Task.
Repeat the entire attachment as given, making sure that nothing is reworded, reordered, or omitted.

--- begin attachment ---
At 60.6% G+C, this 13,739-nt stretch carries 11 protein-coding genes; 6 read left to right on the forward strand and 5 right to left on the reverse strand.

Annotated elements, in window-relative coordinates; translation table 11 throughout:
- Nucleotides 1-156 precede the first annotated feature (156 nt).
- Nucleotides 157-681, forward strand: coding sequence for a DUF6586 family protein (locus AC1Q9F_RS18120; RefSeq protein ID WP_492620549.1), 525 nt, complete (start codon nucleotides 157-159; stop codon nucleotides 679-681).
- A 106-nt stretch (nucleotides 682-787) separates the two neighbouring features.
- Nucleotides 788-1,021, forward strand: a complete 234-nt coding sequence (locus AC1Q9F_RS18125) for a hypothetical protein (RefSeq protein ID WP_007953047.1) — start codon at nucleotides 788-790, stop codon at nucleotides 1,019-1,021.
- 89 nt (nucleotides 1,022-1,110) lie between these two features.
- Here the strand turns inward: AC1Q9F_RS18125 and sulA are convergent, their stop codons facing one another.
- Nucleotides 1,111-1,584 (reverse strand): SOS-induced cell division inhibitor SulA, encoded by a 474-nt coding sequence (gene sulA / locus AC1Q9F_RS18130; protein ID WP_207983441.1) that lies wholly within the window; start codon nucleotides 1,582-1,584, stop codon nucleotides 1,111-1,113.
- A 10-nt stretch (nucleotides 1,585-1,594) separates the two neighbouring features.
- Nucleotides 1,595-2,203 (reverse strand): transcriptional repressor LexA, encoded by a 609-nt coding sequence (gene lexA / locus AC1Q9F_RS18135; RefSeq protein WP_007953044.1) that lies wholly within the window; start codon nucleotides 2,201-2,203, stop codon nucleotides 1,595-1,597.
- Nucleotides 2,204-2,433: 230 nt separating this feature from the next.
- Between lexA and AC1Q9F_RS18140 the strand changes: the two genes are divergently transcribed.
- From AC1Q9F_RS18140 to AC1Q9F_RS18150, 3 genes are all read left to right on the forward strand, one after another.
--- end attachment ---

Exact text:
At 60.6% G+C, this 13,739-nt stretch carries 11 protein-coding genes; 6 read left to right on the forward strand and 5 right to left on the reverse strand.

Annotated elements, in window-relative coordinates; translation table 11 throughout:
- Nucleotides 1-156 precede the first annotated feature (156 nt).
- Nucleotides 157-681, forward strand: coding sequence for a DUF6586 family protein (locus AC1Q9F_RS18120; RefSeq protein ID WP_492620549.1), 525 nt, complete (start codon nucleotides 157-159; stop codon nucleotides 679-681).
- A 106-nt stretch (nucleotides 682-787) separates the two neighbouring features.
- Nucleotides 788-1,021, forward strand: a complete 234-nt coding sequence (locus AC1Q9F_RS18125) for a hypothetical protein (RefSeq protein ID WP_007953047.1) — start codon at nucleotides 788-790, stop codon at nucleotides 1,019-1,021.
- 89 nt (nucleotides 1,022-1,110) lie between these two features.
- Here the strand turns inward: AC1Q9F_RS18125 and sulA are convergent, their stop codons facing one another.
- Nucleotides 1,111-1,584 (reverse strand): SOS-induced cell division inhibitor SulA, encoded by a 474-nt coding sequence (gene sulA / locus AC1Q9F_RS18130; protein ID WP_207983441.1) that lies wholly within the window; start codon nucleotides 1,582-1,584, stop codon nucleotides 1,111-1,113.
- A 10-nt stretch (nucleotides 1,585-1,594) separates the two neighbouring features.
- Nucleotides 1,595-2,203 (reverse strand): transcriptional repressor LexA, encoded by a 609-nt coding sequence (gene lexA / locus AC1Q9F_RS18135; RefSeq protein WP_007953044.1) that lies wholly within the window; start codon nucleotides 2,201-2,203, stop codon nucleotides 1,595-1,597.
- Nucleotides 2,204-2,433: 230 nt separating this feature from the next.
- Between lexA and AC1Q9F_RS18140 the strand changes: the two genes are divergently transcribed.
- From AC1Q9F_RS18140 to AC1Q9F_RS18150, 3 genes are all read left to right on the forward strand, one after another.